Air-cooled condensers, often referred to as “remote condensers”, became more commonly used back in the 1960’s and 1970’s as the use of water-cooled systems which dumped city water down the drain became cost prohibitive or banned.
Another factor which I think boosted their popularity was the advent of the Alco Headmaster head pressure control valve, which allowed relatively trouble-free winter operation with air-cooled condensers. >>>To read this the rest of this article, you must be registered and logged in. Please return to the Home page to log in.<<< Prior the the headmaster, condensers used various methods of controls, including head-pressure actuated dampers which were prone to icing up or jamming up.
The capacity of an air-cooled condenser are based on Total Heat of Rejection (THR) of the refrigeration system. The THR is equal to compressor cooling capacity plus the heat equivalent of the power input to the compressor motor, usually found in the compressor ‘s performance data sheets published by the manufacturer, and expressed as Watts (W) or kilowatts (kw). This heat energy is sometimes called the heat of compression.
The heat of compression will vary depending on the compressor manufacturer, type of compressor and the operating conditions of the compressor. Whenever possible, it should calculated by multiplying the Watts x 3.413 Btuh/watt to covert it to Btu/hr. If the performance data values aren’t available, the THR can be estimated using the following formula:
THR = (Compressor Capacity) x (Heat of Compression Factor, Table 1)
Table 1 contains heat of compression factors for hermetic and semihermetic compressors.
For refrigeration systems beyond the range of Tables 1, use the following equations to estimate THR = Compressor Capacity (BTUH) + (3413 x KW)
The compressor capacity is effected by its altitude. If the condenser location is above sea level, an additional correction is required to the THR, as follows: THR (altitude) = THR * Altitude Correction Factor, Table 3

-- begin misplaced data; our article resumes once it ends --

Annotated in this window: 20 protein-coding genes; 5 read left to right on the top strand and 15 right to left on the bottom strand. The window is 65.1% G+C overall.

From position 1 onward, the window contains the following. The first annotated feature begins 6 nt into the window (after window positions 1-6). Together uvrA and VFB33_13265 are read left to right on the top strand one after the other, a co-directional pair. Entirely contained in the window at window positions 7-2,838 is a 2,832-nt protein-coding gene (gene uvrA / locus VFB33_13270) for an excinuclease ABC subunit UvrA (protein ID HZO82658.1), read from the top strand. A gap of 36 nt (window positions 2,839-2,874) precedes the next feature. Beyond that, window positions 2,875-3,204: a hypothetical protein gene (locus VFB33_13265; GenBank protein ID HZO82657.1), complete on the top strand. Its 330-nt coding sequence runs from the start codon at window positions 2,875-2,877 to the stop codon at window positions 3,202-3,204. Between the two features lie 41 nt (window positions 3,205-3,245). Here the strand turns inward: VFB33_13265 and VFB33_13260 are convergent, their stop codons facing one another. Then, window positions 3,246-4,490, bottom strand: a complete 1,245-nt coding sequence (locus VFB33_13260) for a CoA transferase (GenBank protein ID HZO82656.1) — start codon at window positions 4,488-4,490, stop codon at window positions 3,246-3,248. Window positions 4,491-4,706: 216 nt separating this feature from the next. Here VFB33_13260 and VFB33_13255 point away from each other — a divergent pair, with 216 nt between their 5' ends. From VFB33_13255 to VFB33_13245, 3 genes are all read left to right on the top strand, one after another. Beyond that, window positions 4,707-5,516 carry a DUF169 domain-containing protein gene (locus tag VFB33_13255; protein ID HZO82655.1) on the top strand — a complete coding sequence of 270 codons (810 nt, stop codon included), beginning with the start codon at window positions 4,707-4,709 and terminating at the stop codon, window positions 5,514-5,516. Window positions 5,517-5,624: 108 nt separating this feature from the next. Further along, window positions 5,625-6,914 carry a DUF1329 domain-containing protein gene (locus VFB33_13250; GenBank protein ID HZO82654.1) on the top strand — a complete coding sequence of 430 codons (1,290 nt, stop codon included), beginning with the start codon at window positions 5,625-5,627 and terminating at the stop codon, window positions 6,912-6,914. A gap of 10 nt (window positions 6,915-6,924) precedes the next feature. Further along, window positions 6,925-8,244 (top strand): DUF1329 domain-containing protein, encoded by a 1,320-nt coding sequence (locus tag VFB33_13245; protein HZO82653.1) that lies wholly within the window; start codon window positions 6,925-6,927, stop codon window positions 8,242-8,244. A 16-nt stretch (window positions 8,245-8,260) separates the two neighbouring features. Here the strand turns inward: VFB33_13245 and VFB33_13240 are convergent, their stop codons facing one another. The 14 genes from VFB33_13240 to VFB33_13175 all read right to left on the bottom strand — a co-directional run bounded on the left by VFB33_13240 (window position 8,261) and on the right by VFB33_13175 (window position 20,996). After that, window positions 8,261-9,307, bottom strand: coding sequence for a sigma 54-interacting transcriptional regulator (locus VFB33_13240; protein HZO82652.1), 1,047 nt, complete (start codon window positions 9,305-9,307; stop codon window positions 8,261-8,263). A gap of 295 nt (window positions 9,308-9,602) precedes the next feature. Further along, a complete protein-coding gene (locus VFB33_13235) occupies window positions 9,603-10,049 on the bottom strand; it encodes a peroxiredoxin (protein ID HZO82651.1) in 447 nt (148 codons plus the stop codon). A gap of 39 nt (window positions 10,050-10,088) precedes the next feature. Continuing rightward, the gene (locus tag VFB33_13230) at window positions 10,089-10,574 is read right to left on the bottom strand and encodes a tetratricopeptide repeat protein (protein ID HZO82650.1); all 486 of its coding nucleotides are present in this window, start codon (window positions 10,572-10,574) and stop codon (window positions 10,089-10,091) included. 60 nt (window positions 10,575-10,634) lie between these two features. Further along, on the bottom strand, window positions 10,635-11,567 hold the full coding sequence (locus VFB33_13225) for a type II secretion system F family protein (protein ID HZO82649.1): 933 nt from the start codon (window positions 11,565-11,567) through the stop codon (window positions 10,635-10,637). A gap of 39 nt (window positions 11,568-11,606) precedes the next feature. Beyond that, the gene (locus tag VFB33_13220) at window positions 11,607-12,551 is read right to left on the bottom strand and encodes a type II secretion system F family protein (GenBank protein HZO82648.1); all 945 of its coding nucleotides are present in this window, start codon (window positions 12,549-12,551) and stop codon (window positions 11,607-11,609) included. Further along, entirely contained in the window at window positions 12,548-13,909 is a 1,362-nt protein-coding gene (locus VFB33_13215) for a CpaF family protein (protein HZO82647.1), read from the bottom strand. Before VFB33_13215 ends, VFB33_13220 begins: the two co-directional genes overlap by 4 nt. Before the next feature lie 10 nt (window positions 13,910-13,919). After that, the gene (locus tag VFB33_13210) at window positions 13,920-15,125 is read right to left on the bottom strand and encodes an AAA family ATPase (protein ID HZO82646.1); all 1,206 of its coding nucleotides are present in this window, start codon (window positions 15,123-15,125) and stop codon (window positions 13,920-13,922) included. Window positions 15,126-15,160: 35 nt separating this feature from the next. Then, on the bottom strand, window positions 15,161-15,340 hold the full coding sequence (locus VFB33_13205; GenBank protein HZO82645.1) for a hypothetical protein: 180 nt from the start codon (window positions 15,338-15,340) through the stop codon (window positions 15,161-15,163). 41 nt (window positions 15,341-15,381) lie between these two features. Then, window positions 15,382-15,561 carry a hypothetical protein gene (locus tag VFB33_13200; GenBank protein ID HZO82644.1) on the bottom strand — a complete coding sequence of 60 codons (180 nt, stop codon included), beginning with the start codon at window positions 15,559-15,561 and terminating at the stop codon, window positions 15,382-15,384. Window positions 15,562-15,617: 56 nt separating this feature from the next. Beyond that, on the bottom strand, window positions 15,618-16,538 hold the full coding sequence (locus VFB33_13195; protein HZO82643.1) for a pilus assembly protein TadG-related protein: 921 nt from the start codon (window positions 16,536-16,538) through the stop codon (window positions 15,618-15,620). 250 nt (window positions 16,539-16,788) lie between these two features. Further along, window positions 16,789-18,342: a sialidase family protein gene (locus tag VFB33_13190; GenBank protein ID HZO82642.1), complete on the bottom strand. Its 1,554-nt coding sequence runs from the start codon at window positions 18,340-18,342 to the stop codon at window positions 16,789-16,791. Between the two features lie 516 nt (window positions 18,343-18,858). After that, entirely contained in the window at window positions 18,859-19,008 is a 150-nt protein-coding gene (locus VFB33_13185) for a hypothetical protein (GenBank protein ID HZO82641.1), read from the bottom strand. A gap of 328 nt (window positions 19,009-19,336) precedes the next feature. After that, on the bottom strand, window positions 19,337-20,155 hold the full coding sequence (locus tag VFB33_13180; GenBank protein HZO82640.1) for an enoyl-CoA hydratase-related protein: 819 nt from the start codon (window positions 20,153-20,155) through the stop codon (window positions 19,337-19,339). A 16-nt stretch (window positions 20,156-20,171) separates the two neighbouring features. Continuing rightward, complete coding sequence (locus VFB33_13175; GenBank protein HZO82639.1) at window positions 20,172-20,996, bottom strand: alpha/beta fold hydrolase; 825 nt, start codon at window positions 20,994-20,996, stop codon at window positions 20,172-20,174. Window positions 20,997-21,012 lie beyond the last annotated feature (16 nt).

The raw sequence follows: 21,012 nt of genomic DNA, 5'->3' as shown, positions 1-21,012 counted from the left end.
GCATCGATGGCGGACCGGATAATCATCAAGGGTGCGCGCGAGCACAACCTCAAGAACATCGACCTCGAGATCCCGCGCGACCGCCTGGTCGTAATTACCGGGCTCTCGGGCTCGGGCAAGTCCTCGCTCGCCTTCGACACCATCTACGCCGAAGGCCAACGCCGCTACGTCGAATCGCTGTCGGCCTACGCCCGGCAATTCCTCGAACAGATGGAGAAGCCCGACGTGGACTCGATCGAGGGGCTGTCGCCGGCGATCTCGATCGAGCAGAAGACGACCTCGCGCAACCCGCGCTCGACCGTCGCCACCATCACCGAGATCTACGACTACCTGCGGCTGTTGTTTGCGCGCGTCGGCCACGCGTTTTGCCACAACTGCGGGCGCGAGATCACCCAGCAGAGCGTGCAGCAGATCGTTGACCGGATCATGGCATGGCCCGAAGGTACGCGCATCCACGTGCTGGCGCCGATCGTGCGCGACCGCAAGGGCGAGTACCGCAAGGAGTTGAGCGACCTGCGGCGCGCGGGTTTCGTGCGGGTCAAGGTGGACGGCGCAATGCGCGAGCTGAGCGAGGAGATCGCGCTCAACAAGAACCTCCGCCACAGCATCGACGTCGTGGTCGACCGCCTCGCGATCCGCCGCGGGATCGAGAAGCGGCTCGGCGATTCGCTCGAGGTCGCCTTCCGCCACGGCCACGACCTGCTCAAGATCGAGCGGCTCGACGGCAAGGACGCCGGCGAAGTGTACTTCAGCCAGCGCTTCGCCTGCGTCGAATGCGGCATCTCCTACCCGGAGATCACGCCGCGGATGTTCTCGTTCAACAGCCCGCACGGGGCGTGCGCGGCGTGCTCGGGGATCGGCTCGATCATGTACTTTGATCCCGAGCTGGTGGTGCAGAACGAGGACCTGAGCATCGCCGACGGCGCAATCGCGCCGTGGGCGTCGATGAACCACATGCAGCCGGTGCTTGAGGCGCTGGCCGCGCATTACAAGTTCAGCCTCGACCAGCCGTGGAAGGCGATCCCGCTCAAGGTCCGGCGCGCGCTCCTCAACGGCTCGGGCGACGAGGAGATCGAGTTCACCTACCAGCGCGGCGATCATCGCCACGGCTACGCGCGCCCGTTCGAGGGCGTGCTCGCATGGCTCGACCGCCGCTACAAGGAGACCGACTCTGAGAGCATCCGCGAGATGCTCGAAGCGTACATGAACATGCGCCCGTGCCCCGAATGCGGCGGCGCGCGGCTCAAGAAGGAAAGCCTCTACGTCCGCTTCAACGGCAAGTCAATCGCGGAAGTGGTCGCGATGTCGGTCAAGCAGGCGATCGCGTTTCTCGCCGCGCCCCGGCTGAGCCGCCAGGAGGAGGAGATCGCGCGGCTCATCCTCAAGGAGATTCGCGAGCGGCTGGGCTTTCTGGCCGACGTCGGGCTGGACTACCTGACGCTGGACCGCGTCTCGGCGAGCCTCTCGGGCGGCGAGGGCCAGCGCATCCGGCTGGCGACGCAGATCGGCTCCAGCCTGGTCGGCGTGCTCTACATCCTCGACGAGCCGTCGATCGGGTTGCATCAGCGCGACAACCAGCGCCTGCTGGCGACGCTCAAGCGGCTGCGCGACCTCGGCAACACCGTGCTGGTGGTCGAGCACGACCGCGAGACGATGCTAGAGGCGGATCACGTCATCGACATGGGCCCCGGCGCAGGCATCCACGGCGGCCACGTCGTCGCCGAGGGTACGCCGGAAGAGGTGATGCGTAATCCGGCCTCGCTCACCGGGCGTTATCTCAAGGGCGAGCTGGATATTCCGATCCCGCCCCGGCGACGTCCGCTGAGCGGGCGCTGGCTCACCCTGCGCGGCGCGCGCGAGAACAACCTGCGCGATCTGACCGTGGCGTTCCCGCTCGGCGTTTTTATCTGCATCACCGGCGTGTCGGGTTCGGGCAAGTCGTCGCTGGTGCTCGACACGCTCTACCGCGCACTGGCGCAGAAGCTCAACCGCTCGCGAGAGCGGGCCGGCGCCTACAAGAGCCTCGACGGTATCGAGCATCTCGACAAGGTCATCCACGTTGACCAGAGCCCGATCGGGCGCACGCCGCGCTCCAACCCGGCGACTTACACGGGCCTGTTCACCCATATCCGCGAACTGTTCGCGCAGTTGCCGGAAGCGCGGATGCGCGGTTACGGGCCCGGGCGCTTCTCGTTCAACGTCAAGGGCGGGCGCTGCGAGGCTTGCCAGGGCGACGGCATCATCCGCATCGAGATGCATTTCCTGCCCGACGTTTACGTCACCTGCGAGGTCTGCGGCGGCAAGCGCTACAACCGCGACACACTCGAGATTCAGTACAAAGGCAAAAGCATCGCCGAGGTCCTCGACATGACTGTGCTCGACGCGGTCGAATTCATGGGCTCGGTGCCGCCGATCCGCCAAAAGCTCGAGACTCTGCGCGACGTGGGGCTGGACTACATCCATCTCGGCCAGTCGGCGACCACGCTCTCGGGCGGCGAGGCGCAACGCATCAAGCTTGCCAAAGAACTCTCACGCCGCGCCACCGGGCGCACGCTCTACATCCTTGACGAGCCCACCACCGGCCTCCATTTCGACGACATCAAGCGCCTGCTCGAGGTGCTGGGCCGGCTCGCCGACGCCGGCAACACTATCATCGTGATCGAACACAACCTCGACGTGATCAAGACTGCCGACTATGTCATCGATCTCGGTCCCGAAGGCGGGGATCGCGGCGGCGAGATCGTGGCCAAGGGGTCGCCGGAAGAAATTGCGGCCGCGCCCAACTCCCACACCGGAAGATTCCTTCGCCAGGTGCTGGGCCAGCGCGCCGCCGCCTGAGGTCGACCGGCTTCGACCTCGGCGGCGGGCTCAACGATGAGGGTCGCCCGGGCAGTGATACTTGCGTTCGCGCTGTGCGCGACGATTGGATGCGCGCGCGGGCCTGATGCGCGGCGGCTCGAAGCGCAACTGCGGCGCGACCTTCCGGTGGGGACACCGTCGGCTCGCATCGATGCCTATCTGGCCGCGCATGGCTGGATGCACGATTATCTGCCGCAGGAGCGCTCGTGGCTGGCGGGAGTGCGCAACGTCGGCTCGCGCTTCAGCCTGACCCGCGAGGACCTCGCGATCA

Compressor capacity: 45,000
Evaporator temperature: +25° F
Condensing temperature: 110° F
Ambient temperature 95° F
Condenser altitude: 1,000 feet
Step 1: Estimate Condenser THR
From Table 1 for suction cooled compressors, at +25° F suction and 110°F condensing, find the heat of compression factor as 1.31.
THR = Compressor Capacity x Heat of Compression Factor
THR = 45,000 x 1.31 = 58,950 Btuh
Step 2: Correct for Altitude
From Table 3 obtain an altitude correction factor of 1.02 for 1,000 feet. This will give us a corrected value of the “Actual THR” which we’ll call the “Selection THR”
Selection THR = Actual THR (from step 1) * Altitude Correction Factor
Selection THR = 58,950 x 1.02 = 60,129 Btuh.
Step 3: Calculate Design Condenser TD
Design Condenser TD = Condensing Temp — Ambient Temp = 110 – 95 = 20° TD
Step 4: Condenser Selection
Condenser capacities (for 60 Hz) are located in Table 4.
These capacities are given in MBH/°TD.
Convert the THR calculated in step 2 to MBH/°F TD by dividing by 1,000 to get THR in MBH.
Then divide the THR by the design TD to get MBH/°F TD.
THR (MBH) = 60,129 / 1,000 = 60.13 THR (MBH/°F TD)
THR (MBH) = 60.13 / 15 = 4.01 MBH/°F TD
Locate the column for R-404A refrigerant and read down until you locate a value equal to or just larger than 4.01. This closest value larger than 4.01 is 4.77. Read horizontally to the left to get the condenser model, DVT010.
Step 5: Calculate Actual TD and Condensing Temperature
The actual condenser TD can be calculated by dividing the design THR by the condenser rating:
Actual TD = Selection THR(MBH) / (Rating @ 1°F TD)
Actual TD = 60.13 / 4.77 = 12.6°F. T.D.
The actual condensing temperature is the actual TD plus the ambient temperature:
Actual Condensing Temperature = (Actual T.D.) + (Ambient) = 18.4 + 95 = 113.4°F.